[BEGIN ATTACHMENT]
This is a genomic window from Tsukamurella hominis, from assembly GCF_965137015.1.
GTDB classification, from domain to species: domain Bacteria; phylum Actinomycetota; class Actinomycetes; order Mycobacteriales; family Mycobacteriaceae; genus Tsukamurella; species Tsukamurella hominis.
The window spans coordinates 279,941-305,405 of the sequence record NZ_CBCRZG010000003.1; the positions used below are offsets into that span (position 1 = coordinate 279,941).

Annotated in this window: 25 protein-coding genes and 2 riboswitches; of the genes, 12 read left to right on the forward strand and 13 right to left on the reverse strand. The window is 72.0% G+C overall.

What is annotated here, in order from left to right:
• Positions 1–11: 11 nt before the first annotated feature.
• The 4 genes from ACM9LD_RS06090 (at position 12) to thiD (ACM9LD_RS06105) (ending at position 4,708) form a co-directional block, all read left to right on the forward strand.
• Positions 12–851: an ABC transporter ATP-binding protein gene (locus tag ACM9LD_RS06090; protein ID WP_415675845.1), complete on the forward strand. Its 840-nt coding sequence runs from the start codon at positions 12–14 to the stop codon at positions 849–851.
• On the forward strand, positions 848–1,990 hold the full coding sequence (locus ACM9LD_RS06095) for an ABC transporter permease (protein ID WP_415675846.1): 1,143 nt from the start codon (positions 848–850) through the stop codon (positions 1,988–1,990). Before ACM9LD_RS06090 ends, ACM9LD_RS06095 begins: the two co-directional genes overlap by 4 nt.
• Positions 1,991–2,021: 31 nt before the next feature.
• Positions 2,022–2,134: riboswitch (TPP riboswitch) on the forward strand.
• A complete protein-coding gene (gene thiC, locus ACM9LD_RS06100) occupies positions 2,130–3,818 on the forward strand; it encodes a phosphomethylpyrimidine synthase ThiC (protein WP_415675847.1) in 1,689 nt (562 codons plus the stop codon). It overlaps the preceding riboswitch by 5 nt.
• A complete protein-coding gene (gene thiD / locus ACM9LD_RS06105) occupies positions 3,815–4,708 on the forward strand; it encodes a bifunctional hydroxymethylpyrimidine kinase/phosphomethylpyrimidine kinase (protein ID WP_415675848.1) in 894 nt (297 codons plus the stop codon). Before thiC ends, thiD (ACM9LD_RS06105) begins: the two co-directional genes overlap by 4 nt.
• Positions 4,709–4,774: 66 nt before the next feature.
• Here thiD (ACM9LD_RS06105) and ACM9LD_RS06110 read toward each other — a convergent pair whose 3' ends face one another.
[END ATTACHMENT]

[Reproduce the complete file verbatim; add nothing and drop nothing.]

This is a genomic window from Tsukamurella hominis, from assembly GCF_965137015.1.
GTDB classification, from domain to species: domain Bacteria; phylum Actinomycetota; class Actinomycetes; order Mycobacteriales; family Mycobacteriaceae; genus Tsukamurella; species Tsukamurella hominis.
The window spans coordinates 279,941-305,405 of the sequence record NZ_CBCRZG010000003.1; the positions used below are offsets into that span (position 1 = coordinate 279,941).

Annotated in this window: 25 protein-coding genes and 2 riboswitches; of the genes, 12 read left to right on the forward strand and 13 right to left on the reverse strand. The window is 72.0% G+C overall.

What is annotated here, in order from left to right:
• Positions 1–11: 11 nt before the first annotated feature.
• The 4 genes from ACM9LD_RS06090 (at position 12) to thiD (ACM9LD_RS06105) (ending at position 4,708) form a co-directional block, all read left to right on the forward strand.
• Positions 12–851: an ABC transporter ATP-binding protein gene (locus tag ACM9LD_RS06090; protein ID WP_415675845.1), complete on the forward strand. Its 840-nt coding sequence runs from the start codon at positions 12–14 to the stop codon at positions 849–851.
• On the forward strand, positions 848–1,990 hold the full coding sequence (locus ACM9LD_RS06095) for an ABC transporter permease (protein ID WP_415675846.1): 1,143 nt from the start codon (positions 848–850) through the stop codon (positions 1,988–1,990). Before ACM9LD_RS06090 ends, ACM9LD_RS06095 begins: the two co-directional genes overlap by 4 nt.
• Positions 1,991–2,021: 31 nt before the next feature.
• Positions 2,022–2,134: riboswitch (TPP riboswitch) on the forward strand.
• A complete protein-coding gene (gene thiC, locus ACM9LD_RS06100) occupies positions 2,130–3,818 on the forward strand; it encodes a phosphomethylpyrimidine synthase ThiC (protein WP_415675847.1) in 1,689 nt (562 codons plus the stop codon). It overlaps the preceding riboswitch by 5 nt.
• A complete protein-coding gene (gene thiD / locus ACM9LD_RS06105) occupies positions 3,815–4,708 on the forward strand; it encodes a bifunctional hydroxymethylpyrimidine kinase/phosphomethylpyrimidine kinase (protein ID WP_415675848.1) in 894 nt (297 codons plus the stop codon). Before thiC ends, thiD (ACM9LD_RS06105) begins: the two co-directional genes overlap by 4 nt.
• Positions 4,709–4,774: 66 nt before the next feature.
• Here thiD (ACM9LD_RS06105) and ACM9LD_RS06110 read toward each other — a convergent pair whose 3' ends face one another.